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Many of us live in fear of those unexpected bills, having to splash out to fix a shattered phone screen or mending a boiler that’s on the blink. It’s these costs that can often leave you scrambling and to afford to pay your rent or mortgage that month, and holding your breath until payday.
New research has revealed that the average adult splashes £328 on unexpected bills every year. A poll of 2,000 adults found unexpected payments cost Brits £17 billion every year, with having to replace a broken mobile phone and fixing an oven the most common.
As a result of the unplanned payments, half were left feeling stressed while a further two in five felt anxious and unprepared. While one in five were left in debt after an unexpected bill, with a tenth having to move back in with their parents because they couldn’t afford to pay for their home.
John Pears, UK managing director of Lowell, which commissioned the research, said: ‘Life is full of unexpected events, some have an obvious cost, but with others it’s a secondary consequence – like needing to take time off work and losing pay. The danger of not planning for a ‘rainy day’ is that it can lead to extra costs, and potentially get out of control, making the situation worse.’
The study also revealed the average ‘biggest’ unexpected payment was £924, but three in 10 don’t have savings put aside for such events. For 45 per cent, this is because they don’t having enough income to save anything while an eighth admitted they live paycheque to paycheque so this isn’t possible.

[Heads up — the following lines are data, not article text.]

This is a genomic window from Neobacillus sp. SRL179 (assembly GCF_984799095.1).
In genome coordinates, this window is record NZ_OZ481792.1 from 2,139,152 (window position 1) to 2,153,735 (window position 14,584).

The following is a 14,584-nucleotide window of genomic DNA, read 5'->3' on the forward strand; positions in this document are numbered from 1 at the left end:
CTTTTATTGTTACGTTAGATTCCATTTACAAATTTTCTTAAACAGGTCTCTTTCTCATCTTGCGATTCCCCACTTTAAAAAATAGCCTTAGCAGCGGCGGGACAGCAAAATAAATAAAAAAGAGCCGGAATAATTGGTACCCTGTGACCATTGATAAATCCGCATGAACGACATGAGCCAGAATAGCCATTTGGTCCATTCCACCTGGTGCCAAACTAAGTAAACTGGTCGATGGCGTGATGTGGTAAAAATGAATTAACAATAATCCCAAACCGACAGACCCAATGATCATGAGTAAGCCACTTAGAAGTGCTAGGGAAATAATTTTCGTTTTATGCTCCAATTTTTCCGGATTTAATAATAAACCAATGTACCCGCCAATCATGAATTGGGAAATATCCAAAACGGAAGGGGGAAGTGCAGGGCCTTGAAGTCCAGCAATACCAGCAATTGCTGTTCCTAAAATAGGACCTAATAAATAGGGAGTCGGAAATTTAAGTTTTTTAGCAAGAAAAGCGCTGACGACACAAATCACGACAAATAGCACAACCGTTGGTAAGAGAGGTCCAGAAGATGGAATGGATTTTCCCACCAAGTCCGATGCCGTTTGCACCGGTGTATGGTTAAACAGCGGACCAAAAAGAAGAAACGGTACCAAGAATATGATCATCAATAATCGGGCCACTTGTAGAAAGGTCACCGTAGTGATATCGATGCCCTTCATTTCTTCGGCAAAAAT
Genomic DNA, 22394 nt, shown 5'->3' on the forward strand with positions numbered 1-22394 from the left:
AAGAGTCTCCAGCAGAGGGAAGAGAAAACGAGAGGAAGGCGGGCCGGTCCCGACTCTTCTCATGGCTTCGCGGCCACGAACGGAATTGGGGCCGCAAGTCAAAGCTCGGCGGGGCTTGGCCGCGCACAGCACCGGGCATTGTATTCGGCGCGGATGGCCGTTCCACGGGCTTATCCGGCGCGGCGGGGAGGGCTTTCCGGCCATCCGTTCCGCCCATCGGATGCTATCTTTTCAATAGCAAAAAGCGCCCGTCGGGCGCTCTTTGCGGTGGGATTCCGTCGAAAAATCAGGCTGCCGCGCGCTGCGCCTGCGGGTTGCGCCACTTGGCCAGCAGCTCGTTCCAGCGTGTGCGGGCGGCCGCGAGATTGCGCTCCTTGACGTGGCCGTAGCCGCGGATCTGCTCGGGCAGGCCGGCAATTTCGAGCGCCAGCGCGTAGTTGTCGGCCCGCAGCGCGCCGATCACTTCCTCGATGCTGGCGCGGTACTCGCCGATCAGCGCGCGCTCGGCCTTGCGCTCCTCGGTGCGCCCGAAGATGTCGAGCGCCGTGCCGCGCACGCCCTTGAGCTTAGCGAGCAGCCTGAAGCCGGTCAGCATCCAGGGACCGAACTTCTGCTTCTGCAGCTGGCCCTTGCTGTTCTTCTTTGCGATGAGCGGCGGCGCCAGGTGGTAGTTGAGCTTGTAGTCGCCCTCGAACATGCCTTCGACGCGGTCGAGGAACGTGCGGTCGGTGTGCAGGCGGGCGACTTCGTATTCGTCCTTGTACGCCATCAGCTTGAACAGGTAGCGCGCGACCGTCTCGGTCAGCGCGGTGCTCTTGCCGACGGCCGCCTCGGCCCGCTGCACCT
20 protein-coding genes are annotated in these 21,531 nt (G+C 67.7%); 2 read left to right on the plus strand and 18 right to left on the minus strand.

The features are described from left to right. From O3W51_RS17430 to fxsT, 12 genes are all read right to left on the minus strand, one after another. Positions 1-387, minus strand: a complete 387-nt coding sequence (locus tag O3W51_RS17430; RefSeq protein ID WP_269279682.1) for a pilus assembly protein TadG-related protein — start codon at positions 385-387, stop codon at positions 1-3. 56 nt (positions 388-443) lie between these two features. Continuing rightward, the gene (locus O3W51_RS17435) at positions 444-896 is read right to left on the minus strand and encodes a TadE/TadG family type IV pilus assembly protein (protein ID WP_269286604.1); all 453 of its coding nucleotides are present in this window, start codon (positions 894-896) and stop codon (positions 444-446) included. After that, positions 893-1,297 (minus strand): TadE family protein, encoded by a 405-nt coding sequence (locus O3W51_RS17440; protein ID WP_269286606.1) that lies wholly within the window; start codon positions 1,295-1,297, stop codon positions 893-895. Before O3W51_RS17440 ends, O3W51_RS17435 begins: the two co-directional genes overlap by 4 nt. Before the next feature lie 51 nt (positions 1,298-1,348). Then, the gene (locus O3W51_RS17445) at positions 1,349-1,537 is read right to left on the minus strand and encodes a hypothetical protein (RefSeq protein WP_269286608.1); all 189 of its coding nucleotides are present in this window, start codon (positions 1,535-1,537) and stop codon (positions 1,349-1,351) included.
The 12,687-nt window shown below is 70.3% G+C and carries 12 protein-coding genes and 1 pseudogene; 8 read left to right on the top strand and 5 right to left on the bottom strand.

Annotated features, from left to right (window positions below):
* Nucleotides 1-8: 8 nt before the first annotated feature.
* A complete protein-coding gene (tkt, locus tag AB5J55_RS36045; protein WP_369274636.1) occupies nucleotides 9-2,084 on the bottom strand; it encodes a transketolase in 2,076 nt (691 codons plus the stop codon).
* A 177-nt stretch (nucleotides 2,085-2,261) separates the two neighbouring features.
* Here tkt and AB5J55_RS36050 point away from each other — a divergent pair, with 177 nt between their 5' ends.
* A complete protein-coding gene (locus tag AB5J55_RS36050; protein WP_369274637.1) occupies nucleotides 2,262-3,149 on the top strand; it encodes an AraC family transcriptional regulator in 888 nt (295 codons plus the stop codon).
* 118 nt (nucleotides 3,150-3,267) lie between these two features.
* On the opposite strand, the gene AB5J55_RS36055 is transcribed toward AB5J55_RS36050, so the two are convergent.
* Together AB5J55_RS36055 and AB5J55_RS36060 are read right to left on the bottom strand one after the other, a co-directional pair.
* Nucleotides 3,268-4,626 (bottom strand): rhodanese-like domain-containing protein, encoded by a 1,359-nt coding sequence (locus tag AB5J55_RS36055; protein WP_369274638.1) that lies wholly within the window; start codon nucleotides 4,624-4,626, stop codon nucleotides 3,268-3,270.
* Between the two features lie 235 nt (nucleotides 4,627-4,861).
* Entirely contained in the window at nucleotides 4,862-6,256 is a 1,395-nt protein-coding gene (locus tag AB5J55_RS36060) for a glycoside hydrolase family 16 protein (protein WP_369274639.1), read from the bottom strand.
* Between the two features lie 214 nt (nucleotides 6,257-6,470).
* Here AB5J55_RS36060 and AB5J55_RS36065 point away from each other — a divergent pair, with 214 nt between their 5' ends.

A confident 15 per cent who do not have savings simply said they will pay for an unexpected bill out of their normal bank account. But those who do put money aside squirrel away an average of £147 each month – a total of £1746 a year.
Around three in 10 Brits have had to fund an unexpected payment by taking out a credit card, while more than a sixth have taken out a loan or overdraft to see them through.
It also emerged unforeseen bills have left almost a third struggling for necessities such as electric, gas and food while 56 per cent have had to forego other things including holidays and buying things for their children.
Worryingly, those polled predicted if they had to stop working now for any reason they would be able to keep up with current outgoings for nine months.
And if an unanticipated bill came through now 41 per cent said they would be able to pay it but would worry, while more than an eighth would have to ask a relative or friend for help. Similarly, one in five of those polled, via OnePoll, said they would turn to their partner or parents first, while 13 per cent would go straight to the bank for assistance.
The study also found that while 45 per cent believe unexpected payments should be expected as part of life, one in five wish there was more help out there to deal with such costs.
And almost two thirds agreed lenders and creditors should offer free budgeting advice to anyone who is dealing with debts in order to manage their money and avoid future issues.
‘A broken washing machine or blocked drain can happen to anyone, and are inconvenient and stressful enough without worrying about how you’re going to pay for it,’ says John Pears. ‘Having something put aside can help deal with the financial shock and stress of those surprise bills and expenses, even a small amount can make a difference.’
‘Based on the research, the average savings needed to cover unexpected bills works out at less than a pound per day across the year. We know that for some people even that can be unaffordable,’ he explains. ‘What we also see from our work, and the research of others, is that some people who live payday to payday and don’t track what’s coming in or going out may not even realise they actually have some spare cash they could put aside to cover those nasty surprises.’
So next time you get your pay check through, even if you’re not saving for a deposit, consider putting away a small amount to prepare for those unexpected bills.